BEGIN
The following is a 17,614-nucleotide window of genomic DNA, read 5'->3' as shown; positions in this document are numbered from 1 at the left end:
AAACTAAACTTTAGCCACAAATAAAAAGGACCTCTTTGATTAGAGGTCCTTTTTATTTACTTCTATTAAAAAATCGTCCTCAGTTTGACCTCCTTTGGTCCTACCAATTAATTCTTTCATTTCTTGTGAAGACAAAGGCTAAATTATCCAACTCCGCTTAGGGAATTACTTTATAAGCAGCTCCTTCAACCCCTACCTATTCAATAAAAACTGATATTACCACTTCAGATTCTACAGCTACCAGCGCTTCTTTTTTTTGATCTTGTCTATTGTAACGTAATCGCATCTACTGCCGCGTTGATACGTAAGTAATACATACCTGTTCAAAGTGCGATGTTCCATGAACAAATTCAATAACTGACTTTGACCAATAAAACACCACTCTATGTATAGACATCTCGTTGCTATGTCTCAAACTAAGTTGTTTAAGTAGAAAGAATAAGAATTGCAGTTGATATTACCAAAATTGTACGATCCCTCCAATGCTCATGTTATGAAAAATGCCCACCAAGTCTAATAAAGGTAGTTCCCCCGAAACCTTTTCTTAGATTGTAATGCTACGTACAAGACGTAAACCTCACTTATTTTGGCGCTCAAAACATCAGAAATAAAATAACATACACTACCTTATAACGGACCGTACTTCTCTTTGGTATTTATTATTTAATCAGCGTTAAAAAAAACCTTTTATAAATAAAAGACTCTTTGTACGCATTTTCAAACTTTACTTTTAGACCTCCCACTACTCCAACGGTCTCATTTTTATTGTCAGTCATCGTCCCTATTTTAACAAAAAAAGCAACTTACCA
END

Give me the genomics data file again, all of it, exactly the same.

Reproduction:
The following is a 17,614-nucleotide window of genomic DNA, read 5'->3' as shown; positions in this document are numbered from 1 at the left end:
AAACTAAACTTTAGCCACAAATAAAAAGGACCTCTTTGATTAGAGGTCCTTTTTATTTACTTCTATTAAAAAATCGTCCTCAGTTTGACCTCCTTTGGTCCTACCAATTAATTCTTTCATTTCTTGTGAAGACAAAGGCTAAATTATCCAACTCCGCTTAGGGAATTACTTTATAAGCAGCTCCTTCAACCCCTACCTATTCAATAAAAACTGATATTACCACTTCAGATTCTACAGCTACCAGCGCTTCTTTTTTTTGATCTTGTCTATTGTAACGTAATCGCATCTACTGCCGCGTTGATACGTAAGTAATACATACCTGTTCAAAGTGCGATGTTCCATGAACAAATTCAATAACTGACTTTGACCAATAAAACACCACTCTATGTATAGACATCTCGTTGCTATGTCTCAAACTAAGTTGTTTAAGTAGAAAGAATAAGAATTGCAGTTGATATTACCAAAATTGTACGATCCCTCCAATGCTCATGTTATGAAAAATGCCCACCAAGTCTAATAAAGGTAGTTCCCCCGAAACCTTTTCTTAGATTGTAATGCTACGTACAAGACGTAAACCTCACTTATTTTGGCGCTCAAAACATCAGAAATAAAATAACATACACTACCTTATAACGGACCGTACTTCTCTTTGGTATTTATTATTTAATCAGCGTTAAAAAAAACCTTTTATAAATAAAAGACTCTTTGTACGCATTTTCAAACTTTACTTTTAGACCTCCCACTACTCCAACGGTCTCATTTTTATTGTCAGTCATCGTCCCTATTTTAACAAAAAAAGCAACTTACCA